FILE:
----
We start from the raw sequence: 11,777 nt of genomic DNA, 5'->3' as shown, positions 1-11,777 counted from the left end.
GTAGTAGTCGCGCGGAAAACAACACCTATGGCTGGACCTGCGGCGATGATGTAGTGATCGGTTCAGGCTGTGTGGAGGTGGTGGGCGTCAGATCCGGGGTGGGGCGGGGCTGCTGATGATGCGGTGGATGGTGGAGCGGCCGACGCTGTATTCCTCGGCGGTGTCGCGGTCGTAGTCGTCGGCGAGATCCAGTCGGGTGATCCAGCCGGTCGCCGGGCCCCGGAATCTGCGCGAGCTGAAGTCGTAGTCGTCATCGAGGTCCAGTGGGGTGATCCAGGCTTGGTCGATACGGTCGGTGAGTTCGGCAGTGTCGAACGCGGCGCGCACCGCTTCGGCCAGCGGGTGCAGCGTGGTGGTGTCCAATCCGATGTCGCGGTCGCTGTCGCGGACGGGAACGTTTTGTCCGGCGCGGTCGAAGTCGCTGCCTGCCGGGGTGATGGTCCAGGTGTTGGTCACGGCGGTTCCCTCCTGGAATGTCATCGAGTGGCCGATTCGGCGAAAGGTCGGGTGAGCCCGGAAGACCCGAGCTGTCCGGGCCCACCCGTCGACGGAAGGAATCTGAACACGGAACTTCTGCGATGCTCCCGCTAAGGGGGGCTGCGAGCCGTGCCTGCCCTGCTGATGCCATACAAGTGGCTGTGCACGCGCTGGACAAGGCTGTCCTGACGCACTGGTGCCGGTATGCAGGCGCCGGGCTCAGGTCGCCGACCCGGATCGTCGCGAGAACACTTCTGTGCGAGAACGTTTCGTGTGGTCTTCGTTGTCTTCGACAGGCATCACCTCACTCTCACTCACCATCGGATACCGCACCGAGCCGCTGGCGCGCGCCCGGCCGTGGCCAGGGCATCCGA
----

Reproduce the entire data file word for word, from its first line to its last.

We start from the raw sequence: 11,777 nt of genomic DNA, 5'->3' as shown, positions 1-11,777 counted from the left end.
GTAGTAGTCGCGCGGAAAACAACACCTATGGCTGGACCTGCGGCGATGATGTAGTGATCGGTTCAGGCTGTGTGGAGGTGGTGGGCGTCAGATCCGGGGTGGGGCGGGGCTGCTGATGATGCGGTGGATGGTGGAGCGGCCGACGCTGTATTCCTCGGCGGTGTCGCGGTCGTAGTCGTCGGCGAGATCCAGTCGGGTGATCCAGCCGGTCGCCGGGCCCCGGAATCTGCGCGAGCTGAAGTCGTAGTCGTCATCGAGGTCCAGTGGGGTGATCCAGGCTTGGTCGATACGGTCGGTGAGTTCGGCAGTGTCGAACGCGGCGCGCACCGCTTCGGCCAGCGGGTGCAGCGTGGTGGTGTCCAATCCGATGTCGCGGTCGCTGTCGCGGACGGGAACGTTTTGTCCGGCGCGGTCGAAGTCGCTGCCTGCCGGGGTGATGGTCCAGGTGTTGGTCACGGCGGTTCCCTCCTGGAATGTCATCGAGTGGCCGATTCGGCGAAAGGTCGGGTGAGCCCGGAAGACCCGAGCTGTCCGGGCCCACCCGTCGACGGAAGGAATCTGAACACGGAACTTCTGCGATGCTCCCGCTAAGGGGGGCTGCGAGCCGTGCCTGCCCTGCTGATGCCATACAAGTGGCTGTGCACGCGCTGGACAAGGCTGTCCTGACGCACTGGTGCCGGTATGCAGGCGCCGGGCTCAGGTCGCCGACCCGGATCGTCGCGAGAACACTTCTGTGCGAGAACGTTTCGTGTGGTCTTCGTTGTCTTCGACAGGCATCACCTCACTCTCACTCACCATCGGATACCGCACCGAGCCGCTGGCGCGCGCCCGGCCGTGGCCAGGGCATCCGA